Short-eared Owl

Asio flammeus

Short-eared Owl Flies Through Snow Flurries
Photo by Alan Richard.



The genus name Asio is Latin for “a horned owl.” The species name flammeus is Latin for “fiery” or flame-colored,” referring to this owl’s plumage. The common name reflects their short ear tufts (relative to the long-eared owl). 

General Description 

Short-eared owls are streaky, yellow-eyed owls with the appearance of a round head. Their coloring successfully mirrors that of the grassland vegetation they live amongst, and their overall plumage impression is golden, brown, and cream. Males are generally less colorful than the females, though this is not a hard and fast rule. They can be seen prowling over grasslands, marshes, and open fields at dawn, dusk, and during the day. In flight they have a characteristically light, moth-like wingbeat, and hold their wings in a slight “V” above their head, called a dihedral.

Similar species: Long-eared and barn owls can be confused with short-eared owls in flight. Long-eared owls do not show as clear of a dihedral, appearing flatter in profile when they fly, and they have mottling on their underside rather than streaking like the short-eared owl. Barn owls have comparatively little markings on their undersides, and they lack the dark wrist markings of the short-eared owl. 

Fun Facts

• Short-eared owls are one of the only owls in the world to construct a nest. 

• The short-eared owl is one of the most widely distributed raptors and is represented by several subspecies worldwide, most of which are island endemics; they are the only owl species in Hawaii (known locally as the Pueo). 

• Short-eared owls sometimes roost communally in the winter.


Wingspan90-100 cm (35-40 in.)
5 pencils end-to-end
Mass309 g (10.9 oz)
Nearly 3 lemons
261 g (9.2 oz)
Slightly over 2 lemons



Long-eared owls are hooting owls. Males give a series of hoots during territorial displays and courtship. They often give this call in flight, but will also hoot while perched, inflating the skin and feathers of the throat. Females respond to males with a “keee-ow” call, a vocalization also used when they feel threatened. Barks, squawks, hisses, and beak snaps are all part of the short-eared owls communication repertoire and are made by both sexes. Barks can be heard year-round. Juveniles make hissing, screaming begging calls. 

Click to hear a sound clip!

Short-eared Owl in flight with Vole as Prey
Short-eared owls are mammal specialists, and in Pennsylvania take a high proportion of voles. Photo courtesy of Alan Richard.


The short-eared owl is an open-habitat species. During the winter this includes fallow fields, hay meadows, pastures, marshes, and other sites that offer adequate shelter from the elements and freedom from human disturbance. In the summer they can be found breeding in a wide variety of habitats, including prairies, tundra, grasslands, marshes, and dunes. During the breeding season short-eared owls prioritize sites that offer optimal hunting opportunities, quality nesting habitat, and sufficient places to rest. Summer sites that offer year-round resources may double as an overwintering ground and vice versa. 


Short-eared owls are mammal specialists. A review of 10,000 pellets collected through 25 different studies in various locations revealed that mammals composed 94.8% of the identified prey, with Microtus voles making up more than 60% of that mammalian subset. Short-eared owls can take non-typical prey when necessary such as young muskrats, rabbits, and insects. Short-eared owls that live in places with an absence of voles have alternative diets; for example, coastal-dwelling populations feed on a high proportion of shorebirds, seabirds, and other marine-based prey, while short-eared owls in Ireland feed primarily on wood mice and brown rats, as voles are scarce.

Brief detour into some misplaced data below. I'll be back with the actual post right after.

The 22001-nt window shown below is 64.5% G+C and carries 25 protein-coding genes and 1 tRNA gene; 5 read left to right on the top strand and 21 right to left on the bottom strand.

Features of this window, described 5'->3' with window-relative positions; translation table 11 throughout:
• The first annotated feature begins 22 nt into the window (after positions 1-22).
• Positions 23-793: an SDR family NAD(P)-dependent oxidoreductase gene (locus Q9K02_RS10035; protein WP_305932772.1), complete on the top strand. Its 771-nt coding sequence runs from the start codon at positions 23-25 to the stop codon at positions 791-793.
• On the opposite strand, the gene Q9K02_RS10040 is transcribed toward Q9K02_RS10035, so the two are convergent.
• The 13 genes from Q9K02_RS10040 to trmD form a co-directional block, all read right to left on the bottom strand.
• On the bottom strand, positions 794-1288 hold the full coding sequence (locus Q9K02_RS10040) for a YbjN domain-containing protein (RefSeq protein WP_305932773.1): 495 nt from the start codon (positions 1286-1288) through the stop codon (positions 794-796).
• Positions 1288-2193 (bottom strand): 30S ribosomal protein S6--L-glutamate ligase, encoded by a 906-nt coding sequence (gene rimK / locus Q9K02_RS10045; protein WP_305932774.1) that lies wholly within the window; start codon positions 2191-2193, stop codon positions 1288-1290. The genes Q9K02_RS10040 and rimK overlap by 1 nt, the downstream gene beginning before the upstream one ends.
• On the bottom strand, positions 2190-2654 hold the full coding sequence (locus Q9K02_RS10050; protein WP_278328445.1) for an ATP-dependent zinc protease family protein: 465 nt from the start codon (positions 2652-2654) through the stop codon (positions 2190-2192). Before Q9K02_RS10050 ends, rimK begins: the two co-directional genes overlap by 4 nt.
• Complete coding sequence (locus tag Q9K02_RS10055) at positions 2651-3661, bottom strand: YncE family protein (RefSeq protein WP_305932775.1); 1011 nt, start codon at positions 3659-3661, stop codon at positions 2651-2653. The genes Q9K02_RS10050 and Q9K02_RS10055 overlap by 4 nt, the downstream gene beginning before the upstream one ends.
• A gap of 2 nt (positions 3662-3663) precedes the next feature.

Typical feeding behavior consists of flying less than two meters above the vegetation and angling into the wind to take advantage of lift. Short-eared owls are highly maneuverable, capable of turning on a dime and hovering directly above prey before attacking. Their long broad wings and slight dihedral allow them to remain airborne for long periods of time as they sweep over open fields in search of prey. 

Two Short-eared Owls in Flight over Grass Field
Short-eared owls chasing one another, photo courtesy of Chris Brinkman/


Short-eared owl courtship is a breathtaking scene to witness, complete with impressive flights and auditory adornments to boot. The male will flap his way up to a desired height and then drop like a stone while bringing his wings together rapidly to produce a loud clapping sound while also hooting. Males will repeat this dance many times, sometimes performing for over an hour. 

Short-eared owls are ground nesters, and one of the few owls to construct their own nest. The female will create or find a shallow depression in the ground and line it with grasses, feathers, or other suitable materials. Clutch size ranges from 1 to 11 eggs, with specific averages varying with latitude and prey abundance. Incubation and brooding are completed by the female while she and the nestlings are fed by the male. Incubation lasts roughly 21-31 days, and growth is rapid with fledging occurring at just 12-14 days of age. The young owls will scatter throughout their parent’s territory, therefore increases the probability of survival for at least some of the brood. Parents play an active role in harassing intruders by dive-bombing or pretending to have a broken wing so as to distract predators away from their vulnerable offspring.